The assessment begins with “I have been supervising student interns since 1993 and can say without any hesitation that Caitlin is the best intern that I have ever had.”  The supervisor described her as “extremely hard working,” “dependable,” “responsible,” and “well organized.”  She “is very independent” and “works well in collaboration with others and is always willing to help out in a crisis.”  Ms. Beresin developed a good understanding of the law, was able to apply her knowledge to her clients’ situations, and has written and oral communication skills that are “far superior” to those of her peers.   She uses “every opportunity as a chance to learn more.”  

The supervisor noted that she received many complimentary comments about Ms. Beresin from other professionals with whom she had contact.  The supervisor described Ms. Beresin as “mature beyond her years” with an ability to empathize with people and understand their situations, while maintaining a “natural ease with people that allows her to easily establish relationships even with some of our most challenging clients.”   Ms. Beresin “takes her work seriously” and has developed the ability to work hard, but understands that “no matter how hard we work, we often can not control the outcome for our clients.”  The supervisor concluded her glowing evaluation by noting that Ms. Beresin “is one of the nicest, most honest, generous people that I have met,” and thanking our school for placing her with Children’s Legal Services.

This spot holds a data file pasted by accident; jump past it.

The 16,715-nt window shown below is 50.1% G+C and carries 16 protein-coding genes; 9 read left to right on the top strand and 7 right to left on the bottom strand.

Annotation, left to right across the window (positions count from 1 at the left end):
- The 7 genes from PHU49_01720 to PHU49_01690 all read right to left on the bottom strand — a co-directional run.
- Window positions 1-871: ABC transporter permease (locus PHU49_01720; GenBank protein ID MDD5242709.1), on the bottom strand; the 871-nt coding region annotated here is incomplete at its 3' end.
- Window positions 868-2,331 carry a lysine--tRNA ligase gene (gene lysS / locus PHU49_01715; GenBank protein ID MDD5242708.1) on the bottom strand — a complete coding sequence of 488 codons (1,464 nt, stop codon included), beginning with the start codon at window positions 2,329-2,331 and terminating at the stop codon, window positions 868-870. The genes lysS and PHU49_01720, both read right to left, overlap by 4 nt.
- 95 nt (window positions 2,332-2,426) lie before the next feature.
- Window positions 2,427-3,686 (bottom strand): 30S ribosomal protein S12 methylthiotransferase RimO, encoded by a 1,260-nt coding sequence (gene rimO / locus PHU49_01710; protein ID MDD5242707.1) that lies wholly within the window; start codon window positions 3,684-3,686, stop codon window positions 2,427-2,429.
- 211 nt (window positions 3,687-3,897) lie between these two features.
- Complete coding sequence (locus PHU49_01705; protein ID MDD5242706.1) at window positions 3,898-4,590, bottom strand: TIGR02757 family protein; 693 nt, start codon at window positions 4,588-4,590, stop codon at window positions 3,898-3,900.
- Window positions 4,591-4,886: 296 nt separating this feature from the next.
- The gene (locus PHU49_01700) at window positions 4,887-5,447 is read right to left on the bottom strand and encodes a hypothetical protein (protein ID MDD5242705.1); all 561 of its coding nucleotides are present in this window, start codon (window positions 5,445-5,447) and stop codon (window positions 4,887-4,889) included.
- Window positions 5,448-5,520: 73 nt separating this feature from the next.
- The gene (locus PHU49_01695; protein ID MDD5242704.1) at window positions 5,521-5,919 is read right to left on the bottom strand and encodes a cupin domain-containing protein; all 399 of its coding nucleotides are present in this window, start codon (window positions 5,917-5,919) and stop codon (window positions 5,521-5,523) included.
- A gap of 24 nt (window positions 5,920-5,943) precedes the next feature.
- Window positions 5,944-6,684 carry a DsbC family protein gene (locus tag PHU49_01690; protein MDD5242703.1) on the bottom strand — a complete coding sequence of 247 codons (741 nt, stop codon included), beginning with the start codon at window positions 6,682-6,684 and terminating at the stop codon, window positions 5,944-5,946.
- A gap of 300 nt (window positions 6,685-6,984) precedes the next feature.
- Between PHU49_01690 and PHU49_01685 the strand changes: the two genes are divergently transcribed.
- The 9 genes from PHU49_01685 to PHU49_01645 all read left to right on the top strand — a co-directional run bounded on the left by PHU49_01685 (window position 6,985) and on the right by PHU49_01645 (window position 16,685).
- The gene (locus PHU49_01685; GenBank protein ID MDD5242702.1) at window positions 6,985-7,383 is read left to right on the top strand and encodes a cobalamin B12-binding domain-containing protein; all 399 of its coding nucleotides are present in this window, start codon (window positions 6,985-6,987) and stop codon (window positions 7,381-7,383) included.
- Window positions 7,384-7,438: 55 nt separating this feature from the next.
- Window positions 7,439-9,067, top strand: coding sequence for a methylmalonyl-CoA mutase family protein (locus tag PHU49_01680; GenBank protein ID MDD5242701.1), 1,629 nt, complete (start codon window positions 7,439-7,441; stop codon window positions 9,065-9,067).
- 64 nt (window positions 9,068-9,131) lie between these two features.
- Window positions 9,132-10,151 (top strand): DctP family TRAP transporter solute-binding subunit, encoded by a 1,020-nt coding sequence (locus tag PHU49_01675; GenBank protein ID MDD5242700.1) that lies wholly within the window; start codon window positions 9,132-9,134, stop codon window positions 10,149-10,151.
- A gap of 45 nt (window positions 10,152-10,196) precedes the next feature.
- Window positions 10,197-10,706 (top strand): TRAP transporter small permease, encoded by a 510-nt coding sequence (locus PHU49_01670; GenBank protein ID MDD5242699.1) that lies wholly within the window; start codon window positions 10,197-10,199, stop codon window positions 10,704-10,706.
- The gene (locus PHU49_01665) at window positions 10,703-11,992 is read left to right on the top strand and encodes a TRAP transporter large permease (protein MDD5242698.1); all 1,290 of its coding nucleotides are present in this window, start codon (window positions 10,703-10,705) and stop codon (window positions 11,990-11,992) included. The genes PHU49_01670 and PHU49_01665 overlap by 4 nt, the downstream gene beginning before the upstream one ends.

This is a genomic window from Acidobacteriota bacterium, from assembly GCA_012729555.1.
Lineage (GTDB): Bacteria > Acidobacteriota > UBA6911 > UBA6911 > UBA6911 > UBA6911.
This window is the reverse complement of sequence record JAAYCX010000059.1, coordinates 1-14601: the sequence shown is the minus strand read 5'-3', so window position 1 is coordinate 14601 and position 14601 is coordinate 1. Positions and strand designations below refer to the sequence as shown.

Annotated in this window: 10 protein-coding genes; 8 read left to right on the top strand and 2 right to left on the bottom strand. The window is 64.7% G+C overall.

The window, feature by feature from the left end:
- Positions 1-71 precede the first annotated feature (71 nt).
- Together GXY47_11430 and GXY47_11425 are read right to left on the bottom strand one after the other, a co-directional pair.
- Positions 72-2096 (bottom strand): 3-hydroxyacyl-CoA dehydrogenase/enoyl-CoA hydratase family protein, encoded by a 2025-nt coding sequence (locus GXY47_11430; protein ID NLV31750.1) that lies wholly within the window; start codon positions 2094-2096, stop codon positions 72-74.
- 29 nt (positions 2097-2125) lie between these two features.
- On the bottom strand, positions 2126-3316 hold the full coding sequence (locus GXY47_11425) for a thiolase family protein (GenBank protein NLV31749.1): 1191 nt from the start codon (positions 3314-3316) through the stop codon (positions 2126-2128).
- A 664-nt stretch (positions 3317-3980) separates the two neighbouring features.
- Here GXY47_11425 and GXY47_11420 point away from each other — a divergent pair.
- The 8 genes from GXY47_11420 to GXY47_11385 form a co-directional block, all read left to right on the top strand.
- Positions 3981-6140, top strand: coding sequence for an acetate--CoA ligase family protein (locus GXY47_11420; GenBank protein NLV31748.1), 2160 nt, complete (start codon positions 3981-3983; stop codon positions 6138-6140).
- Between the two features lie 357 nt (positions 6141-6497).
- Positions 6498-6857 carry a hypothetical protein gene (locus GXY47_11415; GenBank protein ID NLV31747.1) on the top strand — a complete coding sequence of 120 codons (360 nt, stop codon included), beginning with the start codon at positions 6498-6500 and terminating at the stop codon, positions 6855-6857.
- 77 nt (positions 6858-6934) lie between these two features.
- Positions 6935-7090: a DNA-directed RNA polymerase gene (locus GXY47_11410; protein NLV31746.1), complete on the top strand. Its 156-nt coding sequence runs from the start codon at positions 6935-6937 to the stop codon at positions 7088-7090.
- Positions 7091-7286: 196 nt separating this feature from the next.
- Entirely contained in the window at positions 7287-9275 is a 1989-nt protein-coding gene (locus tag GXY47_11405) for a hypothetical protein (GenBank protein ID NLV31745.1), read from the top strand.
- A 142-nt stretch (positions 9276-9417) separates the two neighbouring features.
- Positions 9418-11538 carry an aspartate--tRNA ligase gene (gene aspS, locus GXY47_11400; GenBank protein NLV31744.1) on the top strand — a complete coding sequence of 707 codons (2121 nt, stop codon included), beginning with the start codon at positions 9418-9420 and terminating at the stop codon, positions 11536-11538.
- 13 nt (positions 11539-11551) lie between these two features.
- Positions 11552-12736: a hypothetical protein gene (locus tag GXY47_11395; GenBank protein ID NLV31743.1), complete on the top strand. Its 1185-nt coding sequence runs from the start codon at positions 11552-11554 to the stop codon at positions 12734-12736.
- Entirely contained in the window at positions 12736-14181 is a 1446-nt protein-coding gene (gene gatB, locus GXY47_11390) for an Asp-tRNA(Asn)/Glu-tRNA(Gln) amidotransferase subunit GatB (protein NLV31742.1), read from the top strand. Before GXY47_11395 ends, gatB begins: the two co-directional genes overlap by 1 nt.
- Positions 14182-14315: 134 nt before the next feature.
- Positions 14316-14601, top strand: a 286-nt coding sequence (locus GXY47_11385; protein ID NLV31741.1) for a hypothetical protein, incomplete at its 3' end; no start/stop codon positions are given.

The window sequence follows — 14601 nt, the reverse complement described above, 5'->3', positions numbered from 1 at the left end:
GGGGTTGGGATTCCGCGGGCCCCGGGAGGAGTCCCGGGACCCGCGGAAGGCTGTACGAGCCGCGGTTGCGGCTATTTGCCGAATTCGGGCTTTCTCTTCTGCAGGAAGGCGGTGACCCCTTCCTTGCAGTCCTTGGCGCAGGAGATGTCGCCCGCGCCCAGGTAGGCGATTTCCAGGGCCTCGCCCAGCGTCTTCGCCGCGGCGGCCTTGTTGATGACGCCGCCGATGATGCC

Ms. Beresin’s performance in this clinic was indeed extraordinary.  It was not, however, an isolated example of her commitment to ethics, professionalism, and service.  The clinical work built on her work at Children’s Legal Services the preceding summer, for which she was awarded a Public Interest Law Association (PILA) grant.  Beginning with the spring 2009 semester, as her clinical work wound down, she volunteered with the Court Appointed Special Advocate (CASA) Program, serving as a CASA Guardian ad Litem in a Care and Protection case. Her work with the CASA program entitled her to the school’s Public Service Transcript Notation, our school’s program acknowledging volunteer public service legal work